State of Policing – The Annual Assessment of Policing in England and Wales 2016.
Published by Her Majesty’s Chief Inspector of Constabulary
The inspections that HMIC has carried out during the reporting period reveal two principal themes. The first is that the vast majority of frontline police offcers and staff continue to do a very diffcult job well, under demanding and often harsh circumstances. The second is that, while there are examples of excellence, police leaders need to focus on what matters most, plan properly for the future, ensure that their offcers and staff are properly trained, supported and equipped, and improve the pace of change significantly.
Excerpts from the report about mental health
"The police service is not the only public service charged with meeting the needs of vulnerable people, but it is being used increasingly as the service of first resort. This is particularly true in respect of people suffering from mental ill-health. Until mental health is given the same priority as physical health, in resources including funding, the police will continue to play too large a role in dealing with people with mental health problems. By the time the police become involved, many opportunities to intervene – to prevent mental ill-health deteriorating to the point at which people are in danger – will already have been missed. This is ineffective and expensive. In a well-ordered and compassionate society, we should not rely on law enforcement officers to support people who need medical care.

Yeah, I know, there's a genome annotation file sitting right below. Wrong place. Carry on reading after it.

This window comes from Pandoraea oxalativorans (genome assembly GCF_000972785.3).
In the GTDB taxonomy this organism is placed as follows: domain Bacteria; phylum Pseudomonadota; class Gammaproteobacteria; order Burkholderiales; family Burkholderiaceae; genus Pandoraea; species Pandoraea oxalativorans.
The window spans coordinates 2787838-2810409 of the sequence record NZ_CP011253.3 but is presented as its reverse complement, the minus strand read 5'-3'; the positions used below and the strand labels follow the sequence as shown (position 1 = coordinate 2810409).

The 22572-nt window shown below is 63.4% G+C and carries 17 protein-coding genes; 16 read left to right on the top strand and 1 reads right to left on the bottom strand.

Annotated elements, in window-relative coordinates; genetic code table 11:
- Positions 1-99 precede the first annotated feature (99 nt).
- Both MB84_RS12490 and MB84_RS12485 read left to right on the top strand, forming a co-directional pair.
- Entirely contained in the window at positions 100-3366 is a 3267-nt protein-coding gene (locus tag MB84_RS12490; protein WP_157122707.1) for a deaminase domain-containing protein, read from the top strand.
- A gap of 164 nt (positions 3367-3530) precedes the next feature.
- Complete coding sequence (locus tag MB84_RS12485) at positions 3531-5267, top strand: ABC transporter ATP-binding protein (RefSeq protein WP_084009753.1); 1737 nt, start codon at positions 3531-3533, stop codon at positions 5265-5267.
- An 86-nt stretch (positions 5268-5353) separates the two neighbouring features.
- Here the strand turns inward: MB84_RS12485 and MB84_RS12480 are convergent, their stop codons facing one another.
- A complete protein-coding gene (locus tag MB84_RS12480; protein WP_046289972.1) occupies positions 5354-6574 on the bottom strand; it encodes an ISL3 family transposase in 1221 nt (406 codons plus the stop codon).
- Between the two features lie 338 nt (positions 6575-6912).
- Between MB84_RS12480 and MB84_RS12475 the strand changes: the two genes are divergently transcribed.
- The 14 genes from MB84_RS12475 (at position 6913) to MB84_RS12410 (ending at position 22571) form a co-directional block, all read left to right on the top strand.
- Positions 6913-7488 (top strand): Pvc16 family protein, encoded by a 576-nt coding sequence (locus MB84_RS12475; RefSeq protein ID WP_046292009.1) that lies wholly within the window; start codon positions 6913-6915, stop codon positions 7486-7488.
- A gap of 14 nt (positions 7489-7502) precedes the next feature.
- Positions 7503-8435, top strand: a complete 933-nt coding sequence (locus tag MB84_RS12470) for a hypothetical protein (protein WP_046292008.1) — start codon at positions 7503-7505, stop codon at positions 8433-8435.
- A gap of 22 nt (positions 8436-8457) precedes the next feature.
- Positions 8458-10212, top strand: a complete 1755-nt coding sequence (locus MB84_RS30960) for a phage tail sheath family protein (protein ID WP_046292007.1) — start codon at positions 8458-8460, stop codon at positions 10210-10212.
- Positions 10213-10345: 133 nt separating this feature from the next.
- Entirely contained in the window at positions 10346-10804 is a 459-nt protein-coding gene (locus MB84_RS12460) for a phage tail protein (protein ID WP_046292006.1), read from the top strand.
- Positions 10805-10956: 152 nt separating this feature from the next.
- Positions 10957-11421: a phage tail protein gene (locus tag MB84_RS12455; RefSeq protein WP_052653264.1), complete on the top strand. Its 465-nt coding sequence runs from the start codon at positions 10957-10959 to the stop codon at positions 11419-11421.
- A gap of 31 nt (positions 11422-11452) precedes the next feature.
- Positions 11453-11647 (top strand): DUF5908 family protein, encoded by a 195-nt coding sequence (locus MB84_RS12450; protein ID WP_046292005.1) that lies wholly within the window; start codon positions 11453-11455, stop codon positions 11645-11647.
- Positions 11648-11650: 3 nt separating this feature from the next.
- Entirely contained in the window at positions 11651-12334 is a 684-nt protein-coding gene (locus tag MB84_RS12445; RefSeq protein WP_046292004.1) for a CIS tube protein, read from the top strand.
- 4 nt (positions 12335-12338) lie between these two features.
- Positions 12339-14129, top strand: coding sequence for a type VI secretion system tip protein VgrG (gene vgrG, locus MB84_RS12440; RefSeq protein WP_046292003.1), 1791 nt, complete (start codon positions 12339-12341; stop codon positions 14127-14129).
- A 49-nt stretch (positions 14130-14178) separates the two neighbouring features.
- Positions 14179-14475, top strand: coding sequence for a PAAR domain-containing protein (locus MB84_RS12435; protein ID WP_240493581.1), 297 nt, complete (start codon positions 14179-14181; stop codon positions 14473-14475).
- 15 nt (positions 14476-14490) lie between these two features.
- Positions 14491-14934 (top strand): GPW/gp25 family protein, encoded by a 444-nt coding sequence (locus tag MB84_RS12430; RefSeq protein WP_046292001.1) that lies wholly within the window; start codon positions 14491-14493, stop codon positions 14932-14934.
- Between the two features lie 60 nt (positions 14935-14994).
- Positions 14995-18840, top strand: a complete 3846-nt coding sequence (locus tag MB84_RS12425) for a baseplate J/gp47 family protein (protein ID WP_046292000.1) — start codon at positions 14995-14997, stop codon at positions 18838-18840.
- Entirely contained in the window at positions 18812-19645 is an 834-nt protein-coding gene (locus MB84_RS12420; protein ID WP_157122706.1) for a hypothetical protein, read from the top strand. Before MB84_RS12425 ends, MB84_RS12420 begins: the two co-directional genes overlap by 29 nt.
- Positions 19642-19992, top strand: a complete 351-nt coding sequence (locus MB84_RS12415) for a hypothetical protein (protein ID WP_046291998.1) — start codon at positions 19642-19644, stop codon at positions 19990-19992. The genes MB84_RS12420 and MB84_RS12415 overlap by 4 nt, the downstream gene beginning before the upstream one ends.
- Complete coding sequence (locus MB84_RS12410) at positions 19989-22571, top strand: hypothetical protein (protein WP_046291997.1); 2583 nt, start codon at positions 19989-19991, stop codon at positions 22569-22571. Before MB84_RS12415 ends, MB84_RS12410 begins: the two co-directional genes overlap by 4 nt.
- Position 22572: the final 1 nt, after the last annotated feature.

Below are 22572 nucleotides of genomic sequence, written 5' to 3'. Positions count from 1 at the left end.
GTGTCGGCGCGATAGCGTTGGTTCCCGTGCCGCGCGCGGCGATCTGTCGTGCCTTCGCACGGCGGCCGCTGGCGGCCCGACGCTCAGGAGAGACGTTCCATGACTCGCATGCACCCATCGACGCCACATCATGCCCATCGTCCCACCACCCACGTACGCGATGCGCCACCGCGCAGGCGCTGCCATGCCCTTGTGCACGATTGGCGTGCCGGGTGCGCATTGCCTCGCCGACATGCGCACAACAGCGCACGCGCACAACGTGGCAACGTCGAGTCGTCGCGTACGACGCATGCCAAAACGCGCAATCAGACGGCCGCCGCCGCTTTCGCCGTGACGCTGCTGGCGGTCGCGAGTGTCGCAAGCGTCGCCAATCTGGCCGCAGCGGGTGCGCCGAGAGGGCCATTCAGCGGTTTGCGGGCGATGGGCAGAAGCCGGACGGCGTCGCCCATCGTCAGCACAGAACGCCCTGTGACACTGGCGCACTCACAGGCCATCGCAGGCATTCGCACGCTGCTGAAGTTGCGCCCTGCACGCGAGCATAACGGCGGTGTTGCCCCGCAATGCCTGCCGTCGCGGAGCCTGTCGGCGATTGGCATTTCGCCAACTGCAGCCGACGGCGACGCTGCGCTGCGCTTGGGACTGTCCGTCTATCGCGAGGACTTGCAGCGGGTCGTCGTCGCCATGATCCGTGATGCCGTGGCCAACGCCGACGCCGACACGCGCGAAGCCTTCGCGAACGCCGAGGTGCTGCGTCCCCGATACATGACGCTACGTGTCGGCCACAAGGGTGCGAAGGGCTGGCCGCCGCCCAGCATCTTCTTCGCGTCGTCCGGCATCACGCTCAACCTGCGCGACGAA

"The severe problems in mental health provision in this country are not only failing those who need treatment; they also create an unacceptable strain on the police, and imperil public safety. It is, on the whole, frontline officers who feel this strain most acutely. Their jobs require them to deal with difficult, uncertain and often dangerous situations as a matter of routine.
"Every day and every night, police officers do things that most of us go out of our way to avoid. They do this professionally, conscientiously, compassionately and without complaint, and they deserve our grateful thanks. It is not only the safety of private citizens arising from their ill health or the ill health of others which is a matter of material concern to the police. The job that frontline officers do takes its toll on their own physical and mental health. Increasingly, police leaders understand the importance of workforce well-being and are taking steps to improve it. However, the level of support that forces provide for their officers and staff varies considerably, as does the capability of supervisors to identify and meet the needs of individuals. I do not believe that the general public fully realises the risks which police officers and staff take, or the sometimes severe adverse effects which the strain of policing can have on them, both mentally and physically."